9. Hunting is hard work. The shows I used to watch (cancelled cable) made it look way to easy. Regardless I used to learn things by watching and not being able, time wise, to get into the woods like I used to, it was fun to get part of that experience from watching some of the shows.

  10. City born and raised, I was never taught to hunt. Although I now live in a hunting area, I don’t own a hunting rifle, have a hunting license, or the phsical strength or stamina to go out hunting. I have on occassion wandered onto a hunting show while channel surfing, like elk hunting in New Mexico or Montana. The scenery is magnificent, the animals are magnificent, and thus I can get the vicarious thrill of seeing things I will never see in real life. I don’t look for these shows–heck I hardly turn on the TV an more–but I’ve enjoyed watching a few.

    Hey, I’ll double down. I don’t golf either, but I do like to watch the big tournaments. Same with my wife; she watches golf , football, basketball and even baseball!

  11. Strangely enough, I once got clobbered by pitching what I called a “post-modern hunting show” that brought the production standards and quality we use in Gun Stories, Shooting Gallery, the upcoming Elite Tactical Unit to the hunting arena. Everybody hated the idea (except of course for sponsors, who lined up to get on board). Darn, I knew I should have included a clown, a speckled pony and 2 country music singers!

    We’re negotiating a Shooting Gallery episode in Africa hunting dangerous game. No clowns, no B.S.

    Michael B

  12. Neat. I never knew such a thing as a Golden Raccoon existed. Really a pretty little thing. Now I’ve seen one. Now I’ve seen it dead. That made my day better.

    No, I don’t watch hunting shows. I don’t dislike hunting, though I’ve had very little experience with it. I see the value in shooting nuisance hogs, and taking deer for their meet (and racks). Not sure I see the point of shooting that raccoon though. I’m sure the case can be made that it was eating the deer feeder corn, but I really don’t see it making enough of an impact on the corn supply to matter. Perhaps I’m wrong. Like I said, very little experience.

  13. matt in fla. i started life on a farm. i killed a lot of raccoons and possums because they are very destructive, especially to chickens. and where i lived at raccoons were especially bad for spreading rabies. even with modern medicine you do not want to go there.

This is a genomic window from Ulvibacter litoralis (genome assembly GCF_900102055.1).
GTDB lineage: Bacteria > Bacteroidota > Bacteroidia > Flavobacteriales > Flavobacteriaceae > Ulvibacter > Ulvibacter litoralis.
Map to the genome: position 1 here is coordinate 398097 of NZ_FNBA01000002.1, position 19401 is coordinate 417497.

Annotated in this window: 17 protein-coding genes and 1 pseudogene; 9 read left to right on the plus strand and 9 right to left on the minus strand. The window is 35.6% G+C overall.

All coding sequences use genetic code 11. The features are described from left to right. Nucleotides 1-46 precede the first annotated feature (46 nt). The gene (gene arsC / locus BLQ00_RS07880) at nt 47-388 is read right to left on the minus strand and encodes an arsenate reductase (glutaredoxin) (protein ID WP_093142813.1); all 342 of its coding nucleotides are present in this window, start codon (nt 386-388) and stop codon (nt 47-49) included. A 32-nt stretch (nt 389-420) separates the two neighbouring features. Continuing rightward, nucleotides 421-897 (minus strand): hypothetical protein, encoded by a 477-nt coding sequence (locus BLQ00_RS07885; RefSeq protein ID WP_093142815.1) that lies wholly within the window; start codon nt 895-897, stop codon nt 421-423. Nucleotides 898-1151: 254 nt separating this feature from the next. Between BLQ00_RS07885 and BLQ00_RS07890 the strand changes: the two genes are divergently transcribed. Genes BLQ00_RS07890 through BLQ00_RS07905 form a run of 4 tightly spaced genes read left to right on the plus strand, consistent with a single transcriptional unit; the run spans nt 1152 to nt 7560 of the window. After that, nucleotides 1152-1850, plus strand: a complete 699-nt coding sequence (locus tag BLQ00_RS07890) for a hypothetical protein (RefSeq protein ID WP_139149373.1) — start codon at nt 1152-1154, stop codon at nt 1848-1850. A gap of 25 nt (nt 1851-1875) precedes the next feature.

14. Hunting is a sport that is enjoyed more as a participant than a spectator. I would really appreciate a hunting show that devoted itself to scouting and selecting a stand location on public land based on the natural habitat rather than watching some schmuck situated in the latest plastic blind over a planted food plot at some private ranch or hunting resort.

  15. I don’t Hunt and have no issue with those who do. I tried to watch some hunting shows, but didn’t really enjoy them…kind of a “you have to be there” thing to get the best experience. And way too many commercials for expensive gear.
    I did have a really interesting conversation with a guy who hunts with Black Powder Rifles one day at a shooting range and would watch a TV show about that. He said that Deer (and other game animals) won’t run from the discharge of a Black Powder Rifle. So, if you miss, you can just reload and shoot again at your leisure. Has to do with the sonics of Black versus Smokeless Powder, according to him. He used both Flintlocks and Percussion Cap Rifles on different occasions. Said the Flintlocks were more challenging to use skillwise.

  16. Those hunting shows – so suspenseful!
    They invariably go to commercial at that precise moment when the whispering dude has that once-in-a-lifetime 47-point buck right in his crosshairs! And I have to sit through three or four minutes of commercials for brand-X scent killer to see what happens next!

    The thing I don’t get: He shoots the buck, it’s lying there breathing his last, and before climbing down out of his tree stand, the dude is still WHISPERING TO HIS CAMERAMAN. Huh? You just shot a gun that can be heard for miles, and now you still have to whisper? Get a clue, Bubba. You can talk normal now. Trust me.